Many muslims are expressive about their patriotism 

Maulana Muhamad Jafar, who has served as secretary general of Jamat-e-Islami in a media interview said that period was a blessing as RSS and Jamat leaders stayed together and got an opportunity to understand each other while they were in prison. But this turned out to be a lost opportunity as this bonhomie was not further developed to sow seeds of social cohesion. 

The history of communal riots and the ghettoization of Muslims ensured that they were further marginalized. Crisis management became the order of the day. The gulf started widening. 

The political parties of the time only played their cards on the Muslim sentiments of insecurity and their appeasement to convert them into vote banks. In the scheme of things, the community drifted away from the mainstream and was lost in the world it created. They were severed from the main Indian society and the very idea of India. The political leadership failed in stopping this decoupling as it suited them the most. 

Ineffective leadership made Muslims wear blinkers. Muslim Intellectuals, who could have played a big role in course correction did not perform their duties and left much to be desired. 

The memory of Muslim visionaries like Sir Syed Ahmed became distant. The failure of Muslim intellectuals gave birth to a breed of Muslim political leaders who looked at the community as mere vote banks.

They had no vision and only indulged in the politics of rousing passions. This eventually turned into their obsession with staying in power at the cost of the community. Such brand of leaders has now been called out and they too are on the verge of extinction. But the harsh reality is that much damage has been done over the last seven and a half decades.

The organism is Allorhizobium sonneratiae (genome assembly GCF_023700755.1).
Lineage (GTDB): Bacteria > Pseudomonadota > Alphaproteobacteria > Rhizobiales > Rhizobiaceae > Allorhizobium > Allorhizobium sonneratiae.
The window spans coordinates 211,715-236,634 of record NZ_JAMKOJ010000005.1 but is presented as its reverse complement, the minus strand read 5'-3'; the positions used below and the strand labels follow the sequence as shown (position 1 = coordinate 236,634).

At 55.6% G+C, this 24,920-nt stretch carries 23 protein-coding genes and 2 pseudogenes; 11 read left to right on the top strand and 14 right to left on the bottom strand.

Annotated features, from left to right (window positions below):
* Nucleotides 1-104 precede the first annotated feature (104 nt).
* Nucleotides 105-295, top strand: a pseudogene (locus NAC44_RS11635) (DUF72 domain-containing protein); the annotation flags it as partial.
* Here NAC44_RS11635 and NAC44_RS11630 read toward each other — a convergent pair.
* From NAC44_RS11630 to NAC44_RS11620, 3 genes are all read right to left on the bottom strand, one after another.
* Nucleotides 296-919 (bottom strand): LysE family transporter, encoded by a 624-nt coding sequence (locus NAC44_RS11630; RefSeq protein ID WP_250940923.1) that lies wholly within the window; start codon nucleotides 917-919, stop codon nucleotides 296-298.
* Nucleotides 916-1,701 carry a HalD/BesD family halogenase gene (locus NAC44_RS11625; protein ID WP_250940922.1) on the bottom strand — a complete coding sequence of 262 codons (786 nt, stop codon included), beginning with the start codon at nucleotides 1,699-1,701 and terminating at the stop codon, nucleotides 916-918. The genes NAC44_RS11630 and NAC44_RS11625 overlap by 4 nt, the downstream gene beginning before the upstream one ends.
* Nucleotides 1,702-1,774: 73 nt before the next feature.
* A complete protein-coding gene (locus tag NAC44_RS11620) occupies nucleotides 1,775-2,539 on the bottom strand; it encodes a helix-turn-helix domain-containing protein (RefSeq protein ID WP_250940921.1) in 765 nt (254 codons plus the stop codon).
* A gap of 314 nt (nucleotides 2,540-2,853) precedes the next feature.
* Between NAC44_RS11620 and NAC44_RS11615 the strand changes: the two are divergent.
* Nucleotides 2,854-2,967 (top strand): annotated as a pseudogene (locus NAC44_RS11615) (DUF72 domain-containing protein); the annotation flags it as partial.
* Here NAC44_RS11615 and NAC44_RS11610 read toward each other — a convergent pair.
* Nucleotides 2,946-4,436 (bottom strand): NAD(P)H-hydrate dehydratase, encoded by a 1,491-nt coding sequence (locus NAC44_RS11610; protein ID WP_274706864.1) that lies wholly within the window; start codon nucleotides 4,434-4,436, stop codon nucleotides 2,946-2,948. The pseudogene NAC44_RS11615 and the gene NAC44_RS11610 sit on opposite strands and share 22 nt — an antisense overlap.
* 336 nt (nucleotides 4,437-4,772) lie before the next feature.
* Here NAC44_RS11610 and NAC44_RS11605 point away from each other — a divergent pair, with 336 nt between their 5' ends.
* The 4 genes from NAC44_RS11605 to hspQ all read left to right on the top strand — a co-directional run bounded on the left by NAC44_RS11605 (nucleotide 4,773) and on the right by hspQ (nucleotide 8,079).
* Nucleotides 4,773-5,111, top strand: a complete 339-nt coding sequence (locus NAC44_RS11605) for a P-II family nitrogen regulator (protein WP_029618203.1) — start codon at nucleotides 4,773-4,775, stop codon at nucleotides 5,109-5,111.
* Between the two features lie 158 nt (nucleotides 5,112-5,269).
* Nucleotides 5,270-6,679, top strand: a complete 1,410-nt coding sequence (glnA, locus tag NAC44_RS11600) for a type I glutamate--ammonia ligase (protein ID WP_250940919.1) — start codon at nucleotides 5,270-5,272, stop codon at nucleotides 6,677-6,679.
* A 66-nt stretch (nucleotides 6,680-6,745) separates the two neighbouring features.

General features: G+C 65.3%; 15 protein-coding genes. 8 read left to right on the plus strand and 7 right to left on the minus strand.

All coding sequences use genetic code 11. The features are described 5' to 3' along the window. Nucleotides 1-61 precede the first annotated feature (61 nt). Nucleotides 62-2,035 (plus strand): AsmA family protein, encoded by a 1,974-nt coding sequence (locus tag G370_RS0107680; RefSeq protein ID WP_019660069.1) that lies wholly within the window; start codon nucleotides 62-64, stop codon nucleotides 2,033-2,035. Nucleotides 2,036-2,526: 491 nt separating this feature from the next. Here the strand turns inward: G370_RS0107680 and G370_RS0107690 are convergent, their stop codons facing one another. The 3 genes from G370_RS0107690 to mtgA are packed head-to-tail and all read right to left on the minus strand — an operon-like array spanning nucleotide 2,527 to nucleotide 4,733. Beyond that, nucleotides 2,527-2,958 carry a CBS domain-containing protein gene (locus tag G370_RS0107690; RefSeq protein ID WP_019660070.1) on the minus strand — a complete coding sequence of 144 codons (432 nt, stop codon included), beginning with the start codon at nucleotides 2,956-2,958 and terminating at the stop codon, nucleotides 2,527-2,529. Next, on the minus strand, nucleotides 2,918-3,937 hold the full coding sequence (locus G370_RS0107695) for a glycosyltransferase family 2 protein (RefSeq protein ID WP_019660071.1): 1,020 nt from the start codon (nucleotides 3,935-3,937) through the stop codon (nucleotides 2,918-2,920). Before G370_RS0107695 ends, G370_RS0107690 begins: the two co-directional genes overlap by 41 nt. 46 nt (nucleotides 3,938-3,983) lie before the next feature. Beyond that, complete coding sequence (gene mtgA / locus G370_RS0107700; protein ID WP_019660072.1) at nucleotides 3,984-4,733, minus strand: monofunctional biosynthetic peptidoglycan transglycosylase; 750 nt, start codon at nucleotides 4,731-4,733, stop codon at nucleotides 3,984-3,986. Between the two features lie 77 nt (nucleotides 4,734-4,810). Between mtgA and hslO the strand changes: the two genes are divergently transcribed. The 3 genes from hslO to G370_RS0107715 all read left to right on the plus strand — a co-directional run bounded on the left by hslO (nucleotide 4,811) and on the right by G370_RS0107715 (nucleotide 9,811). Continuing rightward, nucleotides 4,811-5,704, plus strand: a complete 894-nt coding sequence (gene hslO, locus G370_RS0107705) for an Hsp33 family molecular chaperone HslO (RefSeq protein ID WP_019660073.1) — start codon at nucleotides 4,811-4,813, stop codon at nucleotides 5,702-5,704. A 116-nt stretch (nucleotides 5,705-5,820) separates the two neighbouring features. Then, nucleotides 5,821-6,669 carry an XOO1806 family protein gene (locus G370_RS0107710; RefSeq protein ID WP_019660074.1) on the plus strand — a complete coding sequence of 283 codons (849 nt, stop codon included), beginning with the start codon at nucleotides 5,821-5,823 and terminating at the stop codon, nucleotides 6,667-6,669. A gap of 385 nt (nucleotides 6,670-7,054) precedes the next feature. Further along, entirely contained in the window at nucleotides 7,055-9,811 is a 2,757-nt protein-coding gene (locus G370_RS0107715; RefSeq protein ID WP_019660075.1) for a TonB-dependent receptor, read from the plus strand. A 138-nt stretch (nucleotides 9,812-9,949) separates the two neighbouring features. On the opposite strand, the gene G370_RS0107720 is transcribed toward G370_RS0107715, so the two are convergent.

Religious leaders have always maintained that in Islam religion and politics are inseparable. If that is true, Muslims have even failed to read the pulse and understand the true nature of Indian politics.

Any religious identity cannot be created in isolation, it is always seen in the context of other communities. If India was a country, where only Hindus lived, perhaps then you would not see those car stickers, which remind us of the lost opportunities of the past. 

For Muslims, it’s time to come to terms with the new realities of India and move on. 

The Indian Muslims need to learn from other Muslim communities’ experiences of adapting to the changes around them. Look at countries like Indonesia, or Saudi Arabia- the land of Islam’s origin where fast and hitherto unimaginable changes are taking place. 

A community that lacks good leadership continues to live in oblivion. Many Muslim scholars have been saying it is high time to redefine secular values. The community members need to revisit the past and work for a better tomorrow. 

ALSO READ: Jamia Millia Islamia is like a mini-India with students, teachers from all over country: Prof Najma Akhtar

What Indian Muslims need today are good leaders who have creative ideas for addressing compatibility issues and improving their conditions. There is truly an urgent need to introspect and draw up fresh plans.